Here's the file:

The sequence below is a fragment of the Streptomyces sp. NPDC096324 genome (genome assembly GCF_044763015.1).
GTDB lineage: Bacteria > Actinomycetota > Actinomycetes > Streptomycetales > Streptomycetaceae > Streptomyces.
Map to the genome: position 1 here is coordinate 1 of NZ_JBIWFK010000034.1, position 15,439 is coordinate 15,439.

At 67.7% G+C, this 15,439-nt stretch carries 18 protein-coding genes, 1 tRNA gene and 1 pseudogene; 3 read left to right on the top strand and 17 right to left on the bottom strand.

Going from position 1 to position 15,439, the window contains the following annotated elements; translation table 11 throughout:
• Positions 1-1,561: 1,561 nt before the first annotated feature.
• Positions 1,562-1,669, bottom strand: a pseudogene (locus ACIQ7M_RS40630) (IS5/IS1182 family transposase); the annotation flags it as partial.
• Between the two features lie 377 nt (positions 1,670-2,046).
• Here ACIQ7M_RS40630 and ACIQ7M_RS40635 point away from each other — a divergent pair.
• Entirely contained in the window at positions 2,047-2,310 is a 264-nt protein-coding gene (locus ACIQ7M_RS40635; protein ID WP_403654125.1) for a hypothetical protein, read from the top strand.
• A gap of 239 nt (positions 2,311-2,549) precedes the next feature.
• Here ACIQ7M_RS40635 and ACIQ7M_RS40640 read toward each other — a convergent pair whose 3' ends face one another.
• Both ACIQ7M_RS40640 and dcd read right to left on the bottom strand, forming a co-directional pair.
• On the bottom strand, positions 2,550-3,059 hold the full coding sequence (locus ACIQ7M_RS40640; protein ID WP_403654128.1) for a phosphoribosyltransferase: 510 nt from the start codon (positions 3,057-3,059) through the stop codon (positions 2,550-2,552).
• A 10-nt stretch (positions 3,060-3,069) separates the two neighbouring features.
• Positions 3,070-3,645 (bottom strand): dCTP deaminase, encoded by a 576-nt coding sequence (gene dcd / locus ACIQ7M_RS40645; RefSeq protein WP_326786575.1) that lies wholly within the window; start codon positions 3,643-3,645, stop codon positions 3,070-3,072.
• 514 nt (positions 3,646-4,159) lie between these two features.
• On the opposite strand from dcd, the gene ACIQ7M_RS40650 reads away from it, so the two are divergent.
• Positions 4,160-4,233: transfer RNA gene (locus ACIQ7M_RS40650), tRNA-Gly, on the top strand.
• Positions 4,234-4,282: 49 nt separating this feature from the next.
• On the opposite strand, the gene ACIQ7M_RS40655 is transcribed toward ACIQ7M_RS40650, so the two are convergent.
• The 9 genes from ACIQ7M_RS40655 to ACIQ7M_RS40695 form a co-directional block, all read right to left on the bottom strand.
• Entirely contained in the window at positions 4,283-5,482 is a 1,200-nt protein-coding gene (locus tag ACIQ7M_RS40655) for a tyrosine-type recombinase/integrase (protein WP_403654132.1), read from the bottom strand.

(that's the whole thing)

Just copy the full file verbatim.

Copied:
The sequence below is a fragment of the Streptomyces sp. NPDC096324 genome (genome assembly GCF_044763015.1).
GTDB lineage: Bacteria > Actinomycetota > Actinomycetes > Streptomycetales > Streptomycetaceae > Streptomyces.
Map to the genome: position 1 here is coordinate 1 of NZ_JBIWFK010000034.1, position 15,439 is coordinate 15,439.

At 67.7% G+C, this 15,439-nt stretch carries 18 protein-coding genes, 1 tRNA gene and 1 pseudogene; 3 read left to right on the top strand and 17 right to left on the bottom strand.

Going from position 1 to position 15,439, the window contains the following annotated elements; translation table 11 throughout:
• Positions 1-1,561: 1,561 nt before the first annotated feature.
• Positions 1,562-1,669, bottom strand: a pseudogene (locus ACIQ7M_RS40630) (IS5/IS1182 family transposase); the annotation flags it as partial.
• Between the two features lie 377 nt (positions 1,670-2,046).
• Here ACIQ7M_RS40630 and ACIQ7M_RS40635 point away from each other — a divergent pair.
• Entirely contained in the window at positions 2,047-2,310 is a 264-nt protein-coding gene (locus ACIQ7M_RS40635; protein ID WP_403654125.1) for a hypothetical protein, read from the top strand.
• A gap of 239 nt (positions 2,311-2,549) precedes the next feature.
• Here ACIQ7M_RS40635 and ACIQ7M_RS40640 read toward each other — a convergent pair whose 3' ends face one another.
• Both ACIQ7M_RS40640 and dcd read right to left on the bottom strand, forming a co-directional pair.
• On the bottom strand, positions 2,550-3,059 hold the full coding sequence (locus ACIQ7M_RS40640; protein ID WP_403654128.1) for a phosphoribosyltransferase: 510 nt from the start codon (positions 3,057-3,059) through the stop codon (positions 2,550-2,552).
• A 10-nt stretch (positions 3,060-3,069) separates the two neighbouring features.
• Positions 3,070-3,645 (bottom strand): dCTP deaminase, encoded by a 576-nt coding sequence (gene dcd / locus ACIQ7M_RS40645; RefSeq protein WP_326786575.1) that lies wholly within the window; start codon positions 3,643-3,645, stop codon positions 3,070-3,072.
• 514 nt (positions 3,646-4,159) lie between these two features.
• On the opposite strand from dcd, the gene ACIQ7M_RS40650 reads away from it, so the two are divergent.
• Positions 4,160-4,233: transfer RNA gene (locus ACIQ7M_RS40650), tRNA-Gly, on the top strand.
• Positions 4,234-4,282: 49 nt separating this feature from the next.
• On the opposite strand, the gene ACIQ7M_RS40655 is transcribed toward ACIQ7M_RS40650, so the two are convergent.
• The 9 genes from ACIQ7M_RS40655 to ACIQ7M_RS40695 form a co-directional block, all read right to left on the bottom strand.
• Entirely contained in the window at positions 4,283-5,482 is a 1,200-nt protein-coding gene (locus tag ACIQ7M_RS40655) for a tyrosine-type recombinase/integrase (protein WP_403654132.1), read from the bottom strand.